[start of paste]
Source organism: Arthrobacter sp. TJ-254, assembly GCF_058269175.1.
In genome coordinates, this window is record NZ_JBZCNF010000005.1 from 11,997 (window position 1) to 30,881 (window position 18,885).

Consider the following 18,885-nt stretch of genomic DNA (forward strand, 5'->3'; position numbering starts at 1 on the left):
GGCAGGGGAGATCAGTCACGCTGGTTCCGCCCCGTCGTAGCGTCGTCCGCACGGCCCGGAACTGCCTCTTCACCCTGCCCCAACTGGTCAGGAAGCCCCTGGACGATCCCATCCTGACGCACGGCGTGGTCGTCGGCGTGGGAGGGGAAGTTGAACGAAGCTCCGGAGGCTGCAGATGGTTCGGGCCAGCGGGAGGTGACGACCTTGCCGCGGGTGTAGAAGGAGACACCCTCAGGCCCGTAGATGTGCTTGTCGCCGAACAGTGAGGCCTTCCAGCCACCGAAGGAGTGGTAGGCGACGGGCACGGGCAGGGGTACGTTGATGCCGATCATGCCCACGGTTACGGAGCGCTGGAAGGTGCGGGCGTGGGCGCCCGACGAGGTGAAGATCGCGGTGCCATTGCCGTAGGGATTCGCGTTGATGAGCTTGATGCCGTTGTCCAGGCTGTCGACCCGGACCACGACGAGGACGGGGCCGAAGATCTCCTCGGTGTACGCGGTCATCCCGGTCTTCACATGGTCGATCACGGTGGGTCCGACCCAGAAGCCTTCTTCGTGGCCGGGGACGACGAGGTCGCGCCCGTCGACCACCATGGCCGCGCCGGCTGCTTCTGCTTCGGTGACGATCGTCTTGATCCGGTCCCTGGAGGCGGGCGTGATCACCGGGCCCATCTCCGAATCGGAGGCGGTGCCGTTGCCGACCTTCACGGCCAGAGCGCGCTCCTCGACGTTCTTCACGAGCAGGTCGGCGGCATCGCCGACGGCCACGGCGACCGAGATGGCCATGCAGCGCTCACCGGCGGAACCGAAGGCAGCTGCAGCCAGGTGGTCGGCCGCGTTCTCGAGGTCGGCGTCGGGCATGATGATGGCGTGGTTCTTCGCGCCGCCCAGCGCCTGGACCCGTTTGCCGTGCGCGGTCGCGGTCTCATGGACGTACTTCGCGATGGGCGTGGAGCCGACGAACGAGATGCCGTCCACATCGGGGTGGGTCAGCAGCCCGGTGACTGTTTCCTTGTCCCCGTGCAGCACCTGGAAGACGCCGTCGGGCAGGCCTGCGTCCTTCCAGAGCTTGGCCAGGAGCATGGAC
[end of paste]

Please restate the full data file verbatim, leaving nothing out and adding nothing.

Source organism: Arthrobacter sp. TJ-254, assembly GCF_058269175.1.
In genome coordinates, this window is record NZ_JBZCNF010000005.1 from 11,997 (window position 1) to 30,881 (window position 18,885).

Consider the following 18,885-nt stretch of genomic DNA (forward strand, 5'->3'; position numbering starts at 1 on the left):
GGCAGGGGAGATCAGTCACGCTGGTTCCGCCCCGTCGTAGCGTCGTCCGCACGGCCCGGAACTGCCTCTTCACCCTGCCCCAACTGGTCAGGAAGCCCCTGGACGATCCCATCCTGACGCACGGCGTGGTCGTCGGCGTGGGAGGGGAAGTTGAACGAAGCTCCGGAGGCTGCAGATGGTTCGGGCCAGCGGGAGGTGACGACCTTGCCGCGGGTGTAGAAGGAGACACCCTCAGGCCCGTAGATGTGCTTGTCGCCGAACAGTGAGGCCTTCCAGCCACCGAAGGAGTGGTAGGCGACGGGCACGGGCAGGGGTACGTTGATGCCGATCATGCCCACGGTTACGGAGCGCTGGAAGGTGCGGGCGTGGGCGCCCGACGAGGTGAAGATCGCGGTGCCATTGCCGTAGGGATTCGCGTTGATGAGCTTGATGCCGTTGTCCAGGCTGTCGACCCGGACCACGACGAGGACGGGGCCGAAGATCTCCTCGGTGTACGCGGTCATCCCGGTCTTCACATGGTCGATCACGGTGGGTCCGACCCAGAAGCCTTCTTCGTGGCCGGGGACGACGAGGTCGCGCCCGTCGACCACCATGGCCGCGCCGGCTGCTTCTGCTTCGGTGACGATCGTCTTGATCCGGTCCCTGGAGGCGGGCGTGATCACCGGGCCCATCTCCGAATCGGAGGCGGTGCCGTTGCCGACCTTCACGGCCAGAGCGCGCTCCTCGACGTTCTTCACGAGCAGGTCGGCGGCATCGCCGACGGCCACGGCGACCGAGATGGCCATGCAGCGCTCACCGGCGGAACCGAAGGCAGCTGCAGCCAGGTGGTCGGCCGCGTTCTCGAGGTCGGCGTCGGGCATGATGATGGCGTGGTTCTTCGCGCCGCCCAGCGCCTGGACCCGTTTGCCGTGCGCGGTCGCGGTCTCATGGACGTACTTCGCGATGGGCGTGGAGCCGACGAACGAGATGCCGTCCACATCGGGGTGGGTCAGCAGCCCGGTGACTGTTTCCTTGTCCCCGTGCAGCACCTGGAAGACGCCGTCGGGCAGGCCTGCGTCCTTCCAGAGCTTGGCCAGGAGCATGGAC